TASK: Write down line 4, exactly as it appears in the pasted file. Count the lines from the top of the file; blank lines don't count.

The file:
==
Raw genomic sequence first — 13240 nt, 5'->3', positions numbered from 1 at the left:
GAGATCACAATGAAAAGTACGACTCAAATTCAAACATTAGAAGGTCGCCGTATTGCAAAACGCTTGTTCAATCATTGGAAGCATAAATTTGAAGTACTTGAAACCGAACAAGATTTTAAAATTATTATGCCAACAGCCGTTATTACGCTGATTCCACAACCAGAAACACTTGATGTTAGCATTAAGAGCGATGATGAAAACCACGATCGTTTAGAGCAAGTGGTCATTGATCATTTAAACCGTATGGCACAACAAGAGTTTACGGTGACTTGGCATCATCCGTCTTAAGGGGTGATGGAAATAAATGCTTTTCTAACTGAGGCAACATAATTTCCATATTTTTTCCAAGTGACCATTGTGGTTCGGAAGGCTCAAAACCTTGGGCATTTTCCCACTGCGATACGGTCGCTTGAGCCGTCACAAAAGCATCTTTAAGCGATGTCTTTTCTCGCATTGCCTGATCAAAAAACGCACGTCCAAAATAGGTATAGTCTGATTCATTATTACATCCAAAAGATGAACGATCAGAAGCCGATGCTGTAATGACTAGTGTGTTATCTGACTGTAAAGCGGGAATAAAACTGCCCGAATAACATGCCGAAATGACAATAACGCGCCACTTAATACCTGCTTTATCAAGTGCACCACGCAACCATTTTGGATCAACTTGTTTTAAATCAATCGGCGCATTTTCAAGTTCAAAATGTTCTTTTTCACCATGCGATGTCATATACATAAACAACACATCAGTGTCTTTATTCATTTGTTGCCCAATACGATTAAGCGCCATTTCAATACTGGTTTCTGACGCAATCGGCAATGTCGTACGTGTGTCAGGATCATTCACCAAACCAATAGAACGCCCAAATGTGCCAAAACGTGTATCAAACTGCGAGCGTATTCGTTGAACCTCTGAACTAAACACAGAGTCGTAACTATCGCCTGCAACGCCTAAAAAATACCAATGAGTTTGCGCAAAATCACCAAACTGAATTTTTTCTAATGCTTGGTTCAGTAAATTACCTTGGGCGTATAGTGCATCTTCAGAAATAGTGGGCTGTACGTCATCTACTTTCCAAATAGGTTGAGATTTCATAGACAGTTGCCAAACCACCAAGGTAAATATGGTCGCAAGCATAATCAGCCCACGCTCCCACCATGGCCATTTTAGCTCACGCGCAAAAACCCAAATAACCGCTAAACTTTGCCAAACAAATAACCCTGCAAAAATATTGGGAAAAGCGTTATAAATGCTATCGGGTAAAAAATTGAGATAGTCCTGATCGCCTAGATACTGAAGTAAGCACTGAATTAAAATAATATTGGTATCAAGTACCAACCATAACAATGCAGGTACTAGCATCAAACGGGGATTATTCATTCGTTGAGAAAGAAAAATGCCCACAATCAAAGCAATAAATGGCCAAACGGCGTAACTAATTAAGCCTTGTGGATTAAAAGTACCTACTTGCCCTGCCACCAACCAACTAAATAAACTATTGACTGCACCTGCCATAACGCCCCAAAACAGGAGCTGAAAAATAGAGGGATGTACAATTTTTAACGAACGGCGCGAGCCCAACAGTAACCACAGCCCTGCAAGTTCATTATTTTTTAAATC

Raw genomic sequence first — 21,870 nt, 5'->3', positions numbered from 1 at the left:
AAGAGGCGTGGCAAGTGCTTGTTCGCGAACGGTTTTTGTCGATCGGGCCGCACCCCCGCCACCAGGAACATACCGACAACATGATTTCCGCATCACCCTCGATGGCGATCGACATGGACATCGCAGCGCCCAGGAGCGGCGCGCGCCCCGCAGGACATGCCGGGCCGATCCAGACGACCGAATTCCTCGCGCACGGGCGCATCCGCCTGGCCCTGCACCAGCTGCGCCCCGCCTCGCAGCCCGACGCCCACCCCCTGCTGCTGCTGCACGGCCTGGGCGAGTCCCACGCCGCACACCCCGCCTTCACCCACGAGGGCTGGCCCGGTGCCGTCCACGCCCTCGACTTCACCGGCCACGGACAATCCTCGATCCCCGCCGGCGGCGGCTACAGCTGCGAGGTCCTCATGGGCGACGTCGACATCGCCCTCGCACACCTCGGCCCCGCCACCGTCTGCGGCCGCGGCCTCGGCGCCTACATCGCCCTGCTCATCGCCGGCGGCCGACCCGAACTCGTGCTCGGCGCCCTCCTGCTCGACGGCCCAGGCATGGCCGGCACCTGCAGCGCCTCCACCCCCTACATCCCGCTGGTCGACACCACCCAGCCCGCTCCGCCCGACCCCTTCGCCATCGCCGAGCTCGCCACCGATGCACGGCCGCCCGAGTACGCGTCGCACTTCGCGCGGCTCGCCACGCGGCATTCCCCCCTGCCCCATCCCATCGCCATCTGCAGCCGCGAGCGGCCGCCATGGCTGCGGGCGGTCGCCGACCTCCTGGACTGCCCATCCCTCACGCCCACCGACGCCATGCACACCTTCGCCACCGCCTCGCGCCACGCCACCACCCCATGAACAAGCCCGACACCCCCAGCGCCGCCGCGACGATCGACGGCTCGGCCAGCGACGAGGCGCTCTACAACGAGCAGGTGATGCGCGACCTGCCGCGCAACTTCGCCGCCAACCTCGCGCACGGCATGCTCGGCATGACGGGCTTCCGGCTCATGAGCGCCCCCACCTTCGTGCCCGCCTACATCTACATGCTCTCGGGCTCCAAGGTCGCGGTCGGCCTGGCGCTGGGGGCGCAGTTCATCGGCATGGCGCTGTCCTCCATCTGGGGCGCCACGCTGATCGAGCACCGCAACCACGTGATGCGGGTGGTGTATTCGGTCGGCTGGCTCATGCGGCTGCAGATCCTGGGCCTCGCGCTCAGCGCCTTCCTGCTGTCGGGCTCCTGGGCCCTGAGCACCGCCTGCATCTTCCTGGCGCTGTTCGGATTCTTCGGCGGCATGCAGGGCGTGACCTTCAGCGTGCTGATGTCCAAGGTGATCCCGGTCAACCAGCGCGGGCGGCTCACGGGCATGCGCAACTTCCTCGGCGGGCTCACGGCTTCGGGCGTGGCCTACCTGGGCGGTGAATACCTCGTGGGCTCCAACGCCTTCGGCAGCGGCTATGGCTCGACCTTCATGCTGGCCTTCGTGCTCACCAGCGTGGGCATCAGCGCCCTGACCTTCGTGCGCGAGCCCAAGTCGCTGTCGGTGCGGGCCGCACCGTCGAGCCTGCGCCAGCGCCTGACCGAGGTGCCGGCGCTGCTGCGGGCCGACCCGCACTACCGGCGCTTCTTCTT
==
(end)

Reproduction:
AAGAGGCGTGGCAAGTGCTTGTTCGCGAACGGTTTTTGTCGATCGGGCCGCACCCCCGCCACCAGGAACATACCGACAACATGATTTCCGCATCACCCTCGATGGCGATCGACATGGACATCGCAGCGCCCAGGAGCGGCGCGCGCCCCGCAGGACATGCCGGGCCGATCCAGACGACCGAATTCCTCGCGCACGGGCGCATCCGCCTGGCCCTGCACCAGCTGCGCCCCGCCTCGCAGCCCGACGCCCACCCCCTGCTGCTGCTGCACGGCCTGGGCGAGTCCCACGCCGCACACCCCGCCTTCACCCACGAGGGCTGGCCCGGTGCCGTCCACGCCCTCGACTTCACCGGCCACGGACAATCCTCGATCCCCGCCGGCGGCGGCTACAGCTGCGAGGTCCTCATGGGCGACGTCGACATCGCCCTCGCACACCTCGGCCCCGCCACCGTCTGCGGCCGCGGCCTCGGCGCCTACATCGCCCTGCTCATCGCCGGCGGCCGACCCGAACTCGTGCTCGGCGCCCTCCTGCTCGACGGCCCAGGCATGGCCGGCACCTGCAGCGCCTCCACCCCCTACATCCCGCTGGTCGACACCACCCAGCCCGCTCCGCCCGACCCCTTCGCCATCGCCGAGCTCGCCACCGATGCACGGCCGCCCGAGTACGCGTCGCACTTCGCGCGGCTCGCCACGCGGCATTCCCCCCTGCCCCATCCCATCGCCATCTGCAGCCGCGAGCGGCCGCCATGGCTGCGGGCGGTCGCCGACCTCCTGGACTGCCCATCCCTCACGCCCACCGACGCCATGCACACCTTCGCCACCGCCTCGCGCCACGCCACCACCCCATGAACAAGCCCGACACCCCCAGCGCCGCCGCGACGATCGACGGCTCGGCCAGCGACGAGGCGCTCTACAACGAGCAGGTGATGCGCGACCTGCCGCGCAACTTCGCCGCCAACCTCGCGCACGGCATGCTCGGCATGACGGGCTTCCGGCTCATGAGCGCCCCCACCTTCGTGCCCGCCTACATCTACATGCTCTCGGGCTCCAAGGTCGCGGTCGGCCTGGCGCTGGGGGCGCAGTTCATCGGCATGGCGCTGTCCTCCATCTGGGGCGCCACGCTGATCGAGCACCGCAACCACGTGATGCGGGTGGTGTATTCGGTCGGCTGGCTCATGCGGCTGCAGATCCTGGGCCTCGCGCTCAGCGCCTTCCTGCTGTCGGGCTCCTGGGCCCTGAGCACCGCCTGCATCTTCCTGGCGCTGTTCGGATTCTTCGGCGGCATGCAGGGCGTGACCTTCAGCGTGCTGATGTCCAAGGTGATCCCGGTCAACCAGCGCGGGCGGCTCACGGGCATGCGCAACTTCCTCGGCGGGCTCACGGCTTCGGGCGTGGCCTACCTGGGCGGTGAATACCTCGTGGGCTCCAACGCCTTCGGCAGCGGCTATGGCTCGACCTTCATGCTGGCCTTCGTGCTCACCAGCGTGGGCATCAGCGCCCTGACCTTCGTGCGCGAGCCCAAGTCGCTGTCGGTGCGGGCCGCACCGTCGAGCCTGCGCCAGCGCCTGACCGAGGTGCCGGCGCTGCTGCGGGCCGACCCGCACTACCGGCGCTTCTTCTT